The implication from this — and other recent reporting on Ling — is that he did get asylum in October, and has been cooperating with US authorities.
All that is probably only tangentially related to the US leak of its earlier decision — taken precisely as the US tries to find a way to retaliate for the OPM hack — to start cracking down on this Chinese effort.
There are two things I haven’t seen mentioned in coverage of this. First, remember that the US has engaged in a similar effort, using an offer of amnesty for rich tax cheats who had stashed their money in Swiss banks (though there have been what I believe to be similar efforts on the part of the US to expose tax cheats that have mostly focused on non-US citizens).
And don’t forget the lengths to which the US went to get someone who had top secrets to come back to the US, including when it had Austria ground Evo Morales’ plane so it could search for Edward Snowden.
In any case, I suspect the US used Operation Fox Hunt as an opportunity to let China know it knew of these admitted agents. Sort of a way for the US to tell China we know where its operatives in the US are, just as it knows where our operatives are in China, thanks to the OPM hack.
For its part, China’s Xinhua paper has scolded the US for harboring crooks (and provided slightly different details of the agreement pertaining to Fox Hunt).
Corruption is not only a serious problem in China, but also in the rest of the world. And in a world which is more and more connected, countries should take coordinated efforts in fighting corruption.
Although there is no extradition agreement between the United States and China, the two countries actually have already agreed on anti-corruption cooperation.
In April 2015, U.S. Homeland Security Secretary Jeh Johnson met Chinese Public Security Minister Guo Shengkun in Beijing, and they agreed to strengthen cooperation in law enforcement.
They agreed not to provide shelter for the other side’s fugitives and would try to repatriate them in accordance with law. Specifically, Johnson also promised to actively support China’s “Sky Net” and “Fox Hunt” operations, which aim to bring back corrupt officials.
So the U.S. government’s decision to force China’s law enforcement stuff to leave the country obviously reveals that Washington lacks sincerity and has failed to translate its words into action.
Some analysts even say that the United States is reluctant to repatriate those corrupt officials for the sake of their money of course.
Therefore, the United States, as a country that often stresses the rule of law, should clarify the issue and by no means become a safe haven for Chinese criminal suspects.
The US may have decided this would be an easy way to push back on China, but that won’t prevent China from scoring points from it.
A key point in the ProPublica/NYT piece on AT&T’s close cooperation with the NSA (and, though not stated explicitly, other agencies) on spying is that AT&T was the telecom that helped NSA spy on the UN.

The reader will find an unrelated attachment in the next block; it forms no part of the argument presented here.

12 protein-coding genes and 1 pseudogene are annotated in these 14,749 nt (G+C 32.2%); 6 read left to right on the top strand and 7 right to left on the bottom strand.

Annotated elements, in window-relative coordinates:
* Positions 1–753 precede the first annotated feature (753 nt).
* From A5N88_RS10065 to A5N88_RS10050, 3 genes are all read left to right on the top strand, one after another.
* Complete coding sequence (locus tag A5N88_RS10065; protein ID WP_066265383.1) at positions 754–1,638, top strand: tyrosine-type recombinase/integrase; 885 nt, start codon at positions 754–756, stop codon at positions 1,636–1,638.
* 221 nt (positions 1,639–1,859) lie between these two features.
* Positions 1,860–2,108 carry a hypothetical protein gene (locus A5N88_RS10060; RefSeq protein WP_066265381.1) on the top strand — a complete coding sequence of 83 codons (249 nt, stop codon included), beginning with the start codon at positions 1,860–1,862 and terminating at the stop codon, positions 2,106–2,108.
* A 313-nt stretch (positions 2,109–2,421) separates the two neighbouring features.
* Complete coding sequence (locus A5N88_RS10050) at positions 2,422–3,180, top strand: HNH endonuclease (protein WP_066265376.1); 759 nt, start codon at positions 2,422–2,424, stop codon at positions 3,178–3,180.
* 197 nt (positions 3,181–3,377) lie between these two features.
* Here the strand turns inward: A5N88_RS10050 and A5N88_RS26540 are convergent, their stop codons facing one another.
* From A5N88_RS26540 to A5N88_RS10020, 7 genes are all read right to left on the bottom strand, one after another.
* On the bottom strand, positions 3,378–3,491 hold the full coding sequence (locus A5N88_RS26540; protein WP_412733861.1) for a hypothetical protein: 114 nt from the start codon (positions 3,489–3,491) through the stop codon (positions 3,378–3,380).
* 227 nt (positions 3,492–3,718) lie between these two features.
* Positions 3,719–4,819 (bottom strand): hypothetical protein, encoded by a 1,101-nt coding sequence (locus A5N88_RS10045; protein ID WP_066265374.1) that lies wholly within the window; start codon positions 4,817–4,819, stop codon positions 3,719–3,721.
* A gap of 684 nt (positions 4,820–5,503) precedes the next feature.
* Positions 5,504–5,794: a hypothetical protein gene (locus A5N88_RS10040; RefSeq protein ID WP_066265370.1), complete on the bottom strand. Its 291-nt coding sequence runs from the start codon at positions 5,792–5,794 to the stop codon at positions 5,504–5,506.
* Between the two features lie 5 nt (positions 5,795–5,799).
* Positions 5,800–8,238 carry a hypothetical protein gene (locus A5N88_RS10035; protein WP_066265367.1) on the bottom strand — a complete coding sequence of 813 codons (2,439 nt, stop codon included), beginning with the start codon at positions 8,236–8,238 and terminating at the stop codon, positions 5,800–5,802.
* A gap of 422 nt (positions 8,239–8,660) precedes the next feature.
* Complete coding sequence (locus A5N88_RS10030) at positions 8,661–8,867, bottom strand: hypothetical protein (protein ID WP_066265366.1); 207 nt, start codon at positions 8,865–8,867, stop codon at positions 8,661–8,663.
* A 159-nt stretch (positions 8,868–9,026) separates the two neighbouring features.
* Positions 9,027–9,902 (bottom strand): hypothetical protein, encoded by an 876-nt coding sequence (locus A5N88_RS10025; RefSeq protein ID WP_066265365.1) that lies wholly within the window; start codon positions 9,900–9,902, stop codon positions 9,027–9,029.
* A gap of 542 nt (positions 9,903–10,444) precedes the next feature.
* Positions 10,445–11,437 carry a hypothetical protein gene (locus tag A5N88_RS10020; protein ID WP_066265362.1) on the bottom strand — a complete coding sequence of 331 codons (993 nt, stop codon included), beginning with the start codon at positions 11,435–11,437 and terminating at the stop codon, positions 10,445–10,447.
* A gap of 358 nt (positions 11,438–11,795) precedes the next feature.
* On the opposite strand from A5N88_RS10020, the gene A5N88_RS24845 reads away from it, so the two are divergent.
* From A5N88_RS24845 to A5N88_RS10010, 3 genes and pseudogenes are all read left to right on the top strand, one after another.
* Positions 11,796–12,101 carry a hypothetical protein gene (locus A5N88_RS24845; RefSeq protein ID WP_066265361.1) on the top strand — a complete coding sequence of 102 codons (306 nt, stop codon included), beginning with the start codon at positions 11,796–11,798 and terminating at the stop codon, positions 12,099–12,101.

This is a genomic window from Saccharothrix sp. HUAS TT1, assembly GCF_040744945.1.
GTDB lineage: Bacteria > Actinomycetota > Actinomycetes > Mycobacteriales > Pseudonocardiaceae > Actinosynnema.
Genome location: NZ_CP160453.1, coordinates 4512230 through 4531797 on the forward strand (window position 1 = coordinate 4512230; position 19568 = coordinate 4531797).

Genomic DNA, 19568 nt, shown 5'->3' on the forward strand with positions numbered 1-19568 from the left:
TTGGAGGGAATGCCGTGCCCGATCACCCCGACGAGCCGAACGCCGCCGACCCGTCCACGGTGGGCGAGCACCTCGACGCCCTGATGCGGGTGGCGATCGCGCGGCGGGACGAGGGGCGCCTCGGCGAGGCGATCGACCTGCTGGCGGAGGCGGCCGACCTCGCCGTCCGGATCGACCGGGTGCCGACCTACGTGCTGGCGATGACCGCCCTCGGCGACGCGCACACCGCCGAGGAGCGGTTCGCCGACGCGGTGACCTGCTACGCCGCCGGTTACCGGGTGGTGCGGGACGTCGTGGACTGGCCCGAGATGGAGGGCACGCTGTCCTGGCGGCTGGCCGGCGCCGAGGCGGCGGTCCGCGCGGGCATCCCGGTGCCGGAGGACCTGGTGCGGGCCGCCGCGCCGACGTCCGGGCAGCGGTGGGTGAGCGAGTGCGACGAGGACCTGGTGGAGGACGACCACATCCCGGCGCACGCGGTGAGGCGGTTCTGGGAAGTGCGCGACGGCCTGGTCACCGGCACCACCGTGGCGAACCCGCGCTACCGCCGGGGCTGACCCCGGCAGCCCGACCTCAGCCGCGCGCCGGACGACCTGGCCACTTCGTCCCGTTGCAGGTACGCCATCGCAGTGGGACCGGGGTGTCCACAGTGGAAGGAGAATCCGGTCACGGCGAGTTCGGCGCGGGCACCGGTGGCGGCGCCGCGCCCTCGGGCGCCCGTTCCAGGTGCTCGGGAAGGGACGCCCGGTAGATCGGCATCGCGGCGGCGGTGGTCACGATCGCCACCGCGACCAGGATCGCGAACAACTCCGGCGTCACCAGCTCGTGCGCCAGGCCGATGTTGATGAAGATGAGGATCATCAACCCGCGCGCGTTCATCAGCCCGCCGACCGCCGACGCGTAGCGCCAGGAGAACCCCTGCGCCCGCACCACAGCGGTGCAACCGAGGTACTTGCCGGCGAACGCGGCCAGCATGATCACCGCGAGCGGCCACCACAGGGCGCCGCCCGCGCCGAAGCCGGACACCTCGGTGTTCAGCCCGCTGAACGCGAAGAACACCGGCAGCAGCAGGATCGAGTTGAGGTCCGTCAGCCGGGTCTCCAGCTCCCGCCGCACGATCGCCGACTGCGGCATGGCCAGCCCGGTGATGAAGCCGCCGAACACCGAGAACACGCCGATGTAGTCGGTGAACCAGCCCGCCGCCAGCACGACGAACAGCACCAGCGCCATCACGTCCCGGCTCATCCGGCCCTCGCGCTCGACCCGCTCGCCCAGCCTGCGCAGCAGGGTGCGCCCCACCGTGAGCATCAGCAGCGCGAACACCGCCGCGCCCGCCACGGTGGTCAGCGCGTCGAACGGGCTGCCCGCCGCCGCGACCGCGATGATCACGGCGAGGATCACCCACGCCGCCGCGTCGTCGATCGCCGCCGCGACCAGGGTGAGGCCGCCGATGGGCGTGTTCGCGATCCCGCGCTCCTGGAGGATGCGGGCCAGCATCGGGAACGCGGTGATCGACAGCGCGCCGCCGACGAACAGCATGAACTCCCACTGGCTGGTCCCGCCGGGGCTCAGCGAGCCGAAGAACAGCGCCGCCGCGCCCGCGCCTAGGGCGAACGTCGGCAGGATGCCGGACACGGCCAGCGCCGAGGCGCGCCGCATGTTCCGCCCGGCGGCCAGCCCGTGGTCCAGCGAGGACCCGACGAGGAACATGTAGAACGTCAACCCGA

It provided technical assistance in carrying out a secret court order permitting the wiretapping of all Internet communications at the United Nations headquarters, a customer of AT&T.
If you read the underlying document, it actually shows that NSA had a traditional FISA order requiring the cooperation (remember, “agents of foreign powers,” as diplomats are, are among the legal wiretap targets under FISA, no matter what we might think about NSA spying on UN in our own country) — meaning whatever telecom serviced the UN legally had to turn over the data. And a big part of AT&T’s cooperation, in addition to technically improving data quality, involved filtering the data to help NSA avoid overload.
BLARNEY began intermittent enablement of DNI traffic for TOPI assessment and feedback. This feedback is being used by the BLARNEY target development team to support an ongoing filtering and throttling of data volumes. While BLARNEY is authorized full-take access under the NSA FISA, collected data volumes would flood PINWALE allocations within hours without a robust filtering mechanism.
In other words, AT&T helped NSA, ironically, by helping it limit what data it took in. Arguably, that’s an analytical role (who builds the algorithms in the filter?), but it’s one that limits how much actually gets turned over to the government.
That doesn’t mean the cooperation was any less valued, nor does it mean it didn’t go beyond what AT&T was legally obliged to do under the FISA order. But it’s not evidence AT&T would wiretap a non-legal (private corporation) target as a favor for NSA. That evidence may exist, somewhere, but it’s not in this story, except insofar as it mentions Stellar Wind, where AT&T was doing such things.
To be fair, AT&T’s UN cooperation is actually emphasized in this story because it was a key data point in the worthwhile ProPublica piece explaining how they proved Fairview was AT&T.